On March 29th of this year, another brother came to need the communities help. Captain Pete Dern, of the Fresno Fire Department, fell through the roof of a house that was on fire. He was ventilating the roof of the garage when he stepped forward through the roof into a fiery pit. He was rescued by his crew, but not before he received burns from 60-70 per cent of his body. Capt. Dern has, since March 29th, undergone countless surgeries, and has an entire nation routing for his recovery and hosting blood drives. So there I went again, still hating needles, to donate for one of our own, a local fire fighter. As I arrived to the blood drive, there lining the parking lot were fire crews that I had the pleasure of working with during these past two terms. Each fire fighter took the time to thank me, and those in line, for coming out and helping Capt. Dern.  They were thanking us, but what I don’t think they realized was, we were there to thank them (or at least I was.) This man, with his accident, has a nation wishing and praying for his recovery, and expressing their gratitude for the risks fire fighters go through every day.

Pete Dern
Capt. Pete Dern

As a moment of complete honesty, I joined AmeriCorps and agreed to serve the Red Cross for one huge reason; the opportunity to work with the Fire Department. I don’t believe I have the guts to become a fire fighter, but I have the heart to help them. I wanted to take this opportunity to thank our fire fighters, not just those in the Central Valley, but all fire brothers across the nation. Thank you for stepping into the fire for someone or something (pets) that may have been trapped inside. Thank you for doing your job and for never asking for thanks in return. Thank you for being our heroes! So for Captain Sean Johnson, Captain Pete Dern, and Fire Fighter Paramedic Chris Nelson, this little sister thanks you for being my heroes!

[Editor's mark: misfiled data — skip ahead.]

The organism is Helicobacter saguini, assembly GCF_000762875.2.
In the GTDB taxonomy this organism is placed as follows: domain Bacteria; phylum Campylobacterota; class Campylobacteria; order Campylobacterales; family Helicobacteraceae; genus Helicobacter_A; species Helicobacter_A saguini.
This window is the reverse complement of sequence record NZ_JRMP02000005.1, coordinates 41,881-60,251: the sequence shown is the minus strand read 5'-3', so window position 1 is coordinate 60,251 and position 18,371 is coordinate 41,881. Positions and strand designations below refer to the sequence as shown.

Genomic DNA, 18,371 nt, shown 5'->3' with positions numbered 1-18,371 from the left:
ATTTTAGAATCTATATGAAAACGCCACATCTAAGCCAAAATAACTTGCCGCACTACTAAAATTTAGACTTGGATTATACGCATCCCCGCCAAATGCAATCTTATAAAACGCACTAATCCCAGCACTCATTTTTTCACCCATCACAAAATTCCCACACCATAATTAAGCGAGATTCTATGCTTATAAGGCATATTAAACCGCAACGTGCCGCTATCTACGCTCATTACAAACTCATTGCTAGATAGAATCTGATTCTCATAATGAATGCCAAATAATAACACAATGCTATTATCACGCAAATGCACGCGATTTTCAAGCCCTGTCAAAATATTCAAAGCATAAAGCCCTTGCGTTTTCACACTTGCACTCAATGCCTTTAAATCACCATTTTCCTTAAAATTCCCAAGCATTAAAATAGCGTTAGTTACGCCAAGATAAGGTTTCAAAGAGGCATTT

Veronica Lases,
AmeriCorps NPRC 2014-2015
Latino Community Preparedness Coordinator
American Red Cross Central California Region

Saving Lives in Merced: The Home Fire Campaign

The day was April 18, 2015 in Merced, CA. Alyssa Aviles watched as American Red Cross volunteers came into the National Guard facility ready to install smoke alarms and carbon monoxide into the Merced homes. Each person had a smile on their face and was anxious to get started on the project at hand.

Alyssa is not a regular Red Cross volunteer. In fact, she is a Fresno State student, who is working on a service learning project for her marketing class along with two classmates. She and her group members found that Red Cross’s values were in line with their own views and were eager to help out in Home Fire Campaign.

Alyssa and her classmates were put on teams and set out for the day.  She soon learned that asking people to open up their homes was no easy task. Alyssa said, “Some people think this was too good to be true, which is why they are reluctant to let us into their homes.”

IMG_0007Even though Alyssa’s team experienced some resistance, there were quite a few homeowners that allowed the volunteers to enter their homes.  Alyssa’s team approached a home where the homeowner only looked at the vests and shirts of the volunteers and knew Red Cross was there to help in some way. She gladly called out to the volunteers and said in a high-spirited voice, “Come on in, don’t be afraid!” The team then explained to the homeowner about the free smoke alarm and the woman was even more welcoming. She said, “It’s wonderful, Red Cross is generous for doing this for me. Thank you.”